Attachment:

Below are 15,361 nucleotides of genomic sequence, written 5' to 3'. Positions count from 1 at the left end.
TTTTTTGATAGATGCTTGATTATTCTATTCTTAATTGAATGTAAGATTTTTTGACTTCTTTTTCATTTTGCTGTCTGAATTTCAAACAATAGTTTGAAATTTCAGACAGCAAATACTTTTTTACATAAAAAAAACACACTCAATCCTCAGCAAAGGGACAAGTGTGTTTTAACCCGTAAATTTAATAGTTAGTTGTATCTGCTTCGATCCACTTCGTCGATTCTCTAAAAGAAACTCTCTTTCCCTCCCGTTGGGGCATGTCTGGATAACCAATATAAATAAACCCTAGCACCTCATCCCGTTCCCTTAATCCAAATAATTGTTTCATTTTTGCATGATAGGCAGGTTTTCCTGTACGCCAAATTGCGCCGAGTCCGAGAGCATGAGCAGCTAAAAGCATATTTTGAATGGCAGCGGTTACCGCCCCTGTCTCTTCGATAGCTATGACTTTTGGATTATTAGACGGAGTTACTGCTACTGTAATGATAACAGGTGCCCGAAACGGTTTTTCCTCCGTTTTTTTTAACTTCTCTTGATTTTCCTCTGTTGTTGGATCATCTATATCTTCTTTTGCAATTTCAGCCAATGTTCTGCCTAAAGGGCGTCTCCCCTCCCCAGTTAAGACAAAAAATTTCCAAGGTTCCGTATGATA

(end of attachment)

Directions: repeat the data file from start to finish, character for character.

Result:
Below are 15,361 nucleotides of genomic sequence, written 5' to 3'. Positions count from 1 at the left end.
TTTTTTGATAGATGCTTGATTATTCTATTCTTAATTGAATGTAAGATTTTTTGACTTCTTTTTCATTTTGCTGTCTGAATTTCAAACAATAGTTTGAAATTTCAGACAGCAAATACTTTTTTACATAAAAAAAACACACTCAATCCTCAGCAAAGGGACAAGTGTGTTTTAACCCGTAAATTTAATAGTTAGTTGTATCTGCTTCGATCCACTTCGTCGATTCTCTAAAAGAAACTCTCTTTCCCTCCCGTTGGGGCATGTCTGGATAACCAATATAAATAAACCCTAGCACCTCATCCCGTTCCCTTAATCCAAATAATTGTTTCATTTTTGCATGATAGGCAGGTTTTCCTGTACGCCAAATTGCGCCGAGTCCGAGAGCATGAGCAGCTAAAAGCATATTTTGAATGGCAGCGGTTACCGCCCCTGTCTCTTCGATAGCTATGACTTTTGGATTATTAGACGGAGTTACTGCTACTGTAATGATAACAGGTGCCCGAAACGGTTTTTCCTCCGTTTTTTTTAACTTCTCTTGATTTTCCTCTGTTGTTGGATCATCTATATCTTCTTTTGCAATTTCAGCCAATGTTCTGCCTAAAGGGCGTCTCCCCTCCCCAGTTAAGACAAAAAATTTCCAAGGTTCCGTATGATA